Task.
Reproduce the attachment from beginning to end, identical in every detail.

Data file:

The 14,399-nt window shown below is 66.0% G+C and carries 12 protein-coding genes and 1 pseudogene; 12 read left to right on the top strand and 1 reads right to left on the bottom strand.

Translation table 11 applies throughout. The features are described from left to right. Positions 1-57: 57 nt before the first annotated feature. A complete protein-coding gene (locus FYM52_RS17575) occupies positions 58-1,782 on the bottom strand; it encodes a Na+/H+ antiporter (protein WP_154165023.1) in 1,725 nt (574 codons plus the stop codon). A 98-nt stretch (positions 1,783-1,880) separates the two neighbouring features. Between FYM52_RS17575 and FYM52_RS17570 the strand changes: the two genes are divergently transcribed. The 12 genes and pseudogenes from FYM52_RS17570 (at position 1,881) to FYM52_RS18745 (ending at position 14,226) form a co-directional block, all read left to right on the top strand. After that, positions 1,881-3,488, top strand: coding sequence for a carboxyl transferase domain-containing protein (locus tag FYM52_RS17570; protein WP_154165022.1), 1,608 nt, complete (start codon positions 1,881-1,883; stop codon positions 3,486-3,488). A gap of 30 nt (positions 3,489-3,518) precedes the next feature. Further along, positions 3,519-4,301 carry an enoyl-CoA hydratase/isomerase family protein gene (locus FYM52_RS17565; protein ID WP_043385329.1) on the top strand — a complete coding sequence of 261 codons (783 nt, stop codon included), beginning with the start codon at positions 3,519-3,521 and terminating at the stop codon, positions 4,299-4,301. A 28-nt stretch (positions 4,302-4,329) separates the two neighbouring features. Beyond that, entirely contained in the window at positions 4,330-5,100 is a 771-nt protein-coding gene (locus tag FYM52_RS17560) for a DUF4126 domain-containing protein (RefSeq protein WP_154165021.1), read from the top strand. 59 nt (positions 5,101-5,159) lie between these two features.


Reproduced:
The 14,399-nt window shown below is 66.0% G+C and carries 12 protein-coding genes and 1 pseudogene; 12 read left to right on the top strand and 1 reads right to left on the bottom strand.

Translation table 11 applies throughout. The features are described from left to right. Positions 1-57: 57 nt before the first annotated feature. A complete protein-coding gene (locus FYM52_RS17575) occupies positions 58-1,782 on the bottom strand; it encodes a Na+/H+ antiporter (protein WP_154165023.1) in 1,725 nt (574 codons plus the stop codon). A 98-nt stretch (positions 1,783-1,880) separates the two neighbouring features. Between FYM52_RS17575 and FYM52_RS17570 the strand changes: the two genes are divergently transcribed. The 12 genes and pseudogenes from FYM52_RS17570 (at position 1,881) to FYM52_RS18745 (ending at position 14,226) form a co-directional block, all read left to right on the top strand. After that, positions 1,881-3,488, top strand: coding sequence for a carboxyl transferase domain-containing protein (locus tag FYM52_RS17570; protein WP_154165022.1), 1,608 nt, complete (start codon positions 1,881-1,883; stop codon positions 3,486-3,488). A gap of 30 nt (positions 3,489-3,518) precedes the next feature. Further along, positions 3,519-4,301 carry an enoyl-CoA hydratase/isomerase family protein gene (locus FYM52_RS17565; protein ID WP_043385329.1) on the top strand — a complete coding sequence of 261 codons (783 nt, stop codon included), beginning with the start codon at positions 3,519-3,521 and terminating at the stop codon, positions 4,299-4,301. A 28-nt stretch (positions 4,302-4,329) separates the two neighbouring features. Beyond that, entirely contained in the window at positions 4,330-5,100 is a 771-nt protein-coding gene (locus tag FYM52_RS17560) for a DUF4126 domain-containing protein (RefSeq protein WP_154165021.1), read from the top strand. 59 nt (positions 5,101-5,159) lie between these two features.